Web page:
Pure Land teachings from a Zen perspective

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Re: Pure Land teachings from a Zen perspective

Post by Dharma Flower » Mon Feb 26, 2018 8:32 am

Astus wrote:
Mon Feb 26, 2018 8:16 am
As long as the nature is obscured, it cannot be expressed.
I agree, which is why it's important that we engage in the practice:
It is precisely because of the Self-Nature Amitabha that the practitioner must recite the name of Buddha Amitabha of the West seeking rebirth in the Pure Land - so as to achieve the Self-Nature Amitabha through gradual cultivation.
http://www.amtbweb.org/tchet262.htm
The point is not to purify the mind, but instead to uncover the innately pure mind, through gradual cultivation.

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Re: Pure Land teachings from a Zen perspective

Post by Astus » Mon Feb 26, 2018 4:20 pm

Dharma Flower wrote:
Mon Feb 26, 2018 8:32 am
The point is not to purify the mind, but instead to uncover the innately pure mind, through gradual cultivation.
What's the difference between purifying and uncovering? Both stands for removing all elements of obscuration. But how can recitation remove them?
1 Myriad dharmas are only mind.
Mind is unobtainable.
What is there to seek?

2 If the Buddha-Nature is seen,
there will be no seeing of a nature in any thing.

3 Neither cultivation nor seated meditation —
this is the pure Chan of Tathagata.

4 With sudden enlightenment to Tathagata Chan,
the six paramitas and myriad means
are complete within that essence.


1 Huangbo, T2012Ap381c1 2 Nirvana Sutra, T374p521b3; tr. Yamamoto 3 Mazu, X1321p3b23; tr. J. Jia 4 Yongjia, T2014p395c14; tr. from "The Sword of Wisdom"

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Re: Pure Land teachings from a Zen perspective

Post by Dharma Flower » Tue Feb 27, 2018 5:23 am

Astus wrote:
Mon Feb 26, 2018 4:20 pm
Dharma Flower wrote:
Mon Feb 26, 2018 8:32 am
The point is not to purify the mind, but instead to uncover the innately pure mind, through gradual cultivation.
What's the difference between purifying and uncovering? Both stands for removing all elements of obscuration. But how can recitation remove them?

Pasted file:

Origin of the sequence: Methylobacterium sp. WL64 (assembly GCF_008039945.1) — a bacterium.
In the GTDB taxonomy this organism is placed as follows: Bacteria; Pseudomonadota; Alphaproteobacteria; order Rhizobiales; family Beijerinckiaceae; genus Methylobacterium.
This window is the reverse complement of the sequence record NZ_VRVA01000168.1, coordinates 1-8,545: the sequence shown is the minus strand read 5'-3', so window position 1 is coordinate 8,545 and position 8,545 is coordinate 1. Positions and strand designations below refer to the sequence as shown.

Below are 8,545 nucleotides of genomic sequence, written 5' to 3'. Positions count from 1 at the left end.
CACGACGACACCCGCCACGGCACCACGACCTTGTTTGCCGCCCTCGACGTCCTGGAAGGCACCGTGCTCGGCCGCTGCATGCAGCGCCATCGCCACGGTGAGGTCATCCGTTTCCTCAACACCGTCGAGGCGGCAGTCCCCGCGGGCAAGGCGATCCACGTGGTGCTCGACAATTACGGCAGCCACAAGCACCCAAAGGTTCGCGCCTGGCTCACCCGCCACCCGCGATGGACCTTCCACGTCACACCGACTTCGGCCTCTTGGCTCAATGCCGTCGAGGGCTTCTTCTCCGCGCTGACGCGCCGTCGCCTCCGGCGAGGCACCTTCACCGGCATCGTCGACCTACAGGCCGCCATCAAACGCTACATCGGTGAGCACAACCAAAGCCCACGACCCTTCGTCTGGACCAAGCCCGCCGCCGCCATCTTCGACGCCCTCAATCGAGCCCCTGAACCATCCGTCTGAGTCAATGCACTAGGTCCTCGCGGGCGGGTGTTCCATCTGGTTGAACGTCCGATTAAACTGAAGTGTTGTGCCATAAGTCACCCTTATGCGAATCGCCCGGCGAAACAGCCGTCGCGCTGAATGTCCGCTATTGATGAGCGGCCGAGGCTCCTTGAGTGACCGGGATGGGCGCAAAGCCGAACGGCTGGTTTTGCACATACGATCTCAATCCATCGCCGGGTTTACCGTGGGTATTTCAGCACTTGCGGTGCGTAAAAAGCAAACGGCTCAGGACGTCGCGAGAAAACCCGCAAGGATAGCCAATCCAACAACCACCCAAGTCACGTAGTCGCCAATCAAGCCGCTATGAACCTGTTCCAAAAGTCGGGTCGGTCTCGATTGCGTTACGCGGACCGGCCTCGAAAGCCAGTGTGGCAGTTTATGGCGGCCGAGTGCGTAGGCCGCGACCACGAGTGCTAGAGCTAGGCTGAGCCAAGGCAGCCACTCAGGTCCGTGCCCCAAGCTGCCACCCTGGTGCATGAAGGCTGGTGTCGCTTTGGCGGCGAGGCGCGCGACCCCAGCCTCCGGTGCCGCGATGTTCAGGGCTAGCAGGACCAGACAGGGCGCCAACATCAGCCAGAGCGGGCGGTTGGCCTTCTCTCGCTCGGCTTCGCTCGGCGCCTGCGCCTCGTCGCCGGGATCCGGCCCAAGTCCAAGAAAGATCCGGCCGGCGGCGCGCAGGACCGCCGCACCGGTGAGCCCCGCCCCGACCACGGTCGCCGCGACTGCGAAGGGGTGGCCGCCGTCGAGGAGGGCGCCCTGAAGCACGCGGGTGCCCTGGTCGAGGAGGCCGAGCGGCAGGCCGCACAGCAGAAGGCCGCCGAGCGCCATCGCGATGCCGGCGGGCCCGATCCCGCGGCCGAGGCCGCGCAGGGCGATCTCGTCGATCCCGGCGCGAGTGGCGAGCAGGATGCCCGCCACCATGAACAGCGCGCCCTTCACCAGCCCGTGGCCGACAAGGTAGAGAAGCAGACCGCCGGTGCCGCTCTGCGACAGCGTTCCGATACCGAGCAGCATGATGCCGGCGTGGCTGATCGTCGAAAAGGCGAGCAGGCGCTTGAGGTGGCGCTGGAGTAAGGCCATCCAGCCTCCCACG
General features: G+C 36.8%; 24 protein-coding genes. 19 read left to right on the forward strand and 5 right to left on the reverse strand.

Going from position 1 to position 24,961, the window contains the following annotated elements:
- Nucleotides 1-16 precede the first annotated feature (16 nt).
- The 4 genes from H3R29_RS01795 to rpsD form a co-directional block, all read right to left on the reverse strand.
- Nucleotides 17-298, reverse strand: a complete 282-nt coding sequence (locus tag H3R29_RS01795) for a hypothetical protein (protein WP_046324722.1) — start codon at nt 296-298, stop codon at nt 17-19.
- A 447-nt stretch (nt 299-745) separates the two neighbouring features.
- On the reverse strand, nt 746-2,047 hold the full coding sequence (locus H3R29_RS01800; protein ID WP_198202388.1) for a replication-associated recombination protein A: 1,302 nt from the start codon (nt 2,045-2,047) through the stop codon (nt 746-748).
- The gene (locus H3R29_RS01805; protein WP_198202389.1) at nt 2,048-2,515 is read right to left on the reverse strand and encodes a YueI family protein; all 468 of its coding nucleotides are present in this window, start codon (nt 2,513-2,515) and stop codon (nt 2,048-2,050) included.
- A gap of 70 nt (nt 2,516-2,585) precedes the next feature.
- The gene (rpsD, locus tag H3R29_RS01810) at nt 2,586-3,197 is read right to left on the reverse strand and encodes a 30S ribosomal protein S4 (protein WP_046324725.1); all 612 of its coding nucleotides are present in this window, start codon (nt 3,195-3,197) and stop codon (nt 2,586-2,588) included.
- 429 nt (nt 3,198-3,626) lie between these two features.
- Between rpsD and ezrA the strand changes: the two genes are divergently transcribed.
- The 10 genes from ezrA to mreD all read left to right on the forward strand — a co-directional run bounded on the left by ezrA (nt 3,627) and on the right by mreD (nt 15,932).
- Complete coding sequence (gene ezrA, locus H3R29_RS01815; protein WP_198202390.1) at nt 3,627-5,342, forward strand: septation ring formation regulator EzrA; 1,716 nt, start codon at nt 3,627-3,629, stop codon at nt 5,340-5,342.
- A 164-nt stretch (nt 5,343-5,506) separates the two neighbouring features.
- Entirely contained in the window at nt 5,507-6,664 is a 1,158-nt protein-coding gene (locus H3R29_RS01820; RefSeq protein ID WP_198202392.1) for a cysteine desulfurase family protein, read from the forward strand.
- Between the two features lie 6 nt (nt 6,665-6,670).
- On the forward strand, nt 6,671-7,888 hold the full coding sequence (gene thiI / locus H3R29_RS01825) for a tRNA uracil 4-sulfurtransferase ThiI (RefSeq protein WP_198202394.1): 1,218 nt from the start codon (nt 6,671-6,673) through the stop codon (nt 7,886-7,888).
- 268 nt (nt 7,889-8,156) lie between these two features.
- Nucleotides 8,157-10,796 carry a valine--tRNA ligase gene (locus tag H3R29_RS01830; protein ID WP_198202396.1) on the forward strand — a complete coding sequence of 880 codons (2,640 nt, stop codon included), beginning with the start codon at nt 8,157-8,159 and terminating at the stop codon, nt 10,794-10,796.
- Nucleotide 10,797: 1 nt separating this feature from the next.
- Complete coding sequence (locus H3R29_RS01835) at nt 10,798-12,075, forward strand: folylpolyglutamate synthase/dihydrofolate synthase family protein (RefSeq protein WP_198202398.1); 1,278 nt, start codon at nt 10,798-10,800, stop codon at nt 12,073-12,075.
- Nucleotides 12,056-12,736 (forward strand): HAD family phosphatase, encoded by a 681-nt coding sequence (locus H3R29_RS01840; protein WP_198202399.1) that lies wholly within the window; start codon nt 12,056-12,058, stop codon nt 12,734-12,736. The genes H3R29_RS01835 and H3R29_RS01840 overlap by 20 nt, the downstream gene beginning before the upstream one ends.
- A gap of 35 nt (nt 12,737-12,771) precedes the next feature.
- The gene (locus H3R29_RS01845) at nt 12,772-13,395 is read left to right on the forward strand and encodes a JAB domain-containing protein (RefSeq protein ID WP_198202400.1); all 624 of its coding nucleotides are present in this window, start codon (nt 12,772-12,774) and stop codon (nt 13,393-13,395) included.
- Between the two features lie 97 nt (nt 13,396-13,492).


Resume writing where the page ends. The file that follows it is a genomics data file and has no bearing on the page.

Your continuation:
These questions have been debated for over two thousand years, and the right answer is whichever answer works best for your own personal practice.

Please let me explain why I practice Pure Land practice. I start with the premise that Pure Land practice is a true and reliable form of practice, since it's the most widely practiced form of Buddhism in the world, and has been endorsed by trustworthy teachers and masters throughout Buddhist history.

Since I begin with the premise that Pure Land practice is a good form of practice, I then find my own personal motivation for engaging in Pure Land practice. Masters and teachers from various schools and sects throughout history, including Ch'an/Zen, have taught that Amitabha is our own Buddha-nature, and that the Pure Land is the innately pure mind.

Others have their own motivation for reciting the Nembutsu, and that's perfectly good for whatever works for their own personal practice. Whatever motivates you to practice a good Buddhist practice is the right motivation.

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Re: Pure Land teachings from a Zen perspective

Post by Astus » Tue Feb 27, 2018 8:52 am

Dharma Flower wrote:
Tue Feb 27, 2018 5:23 am
has been endorsed by trustworthy teachers and masters throughout Buddhist history.
By those who aimed for birth in Sukhavati, not as a method for liberation in this life.
Amitabha is our own Buddha-nature, and that the Pure Land is the innately pure mind.
That doesn't validate recitation as the appropriate practice to realise it.
Whatever motivates you to practice a good Buddhist practice is the right motivation.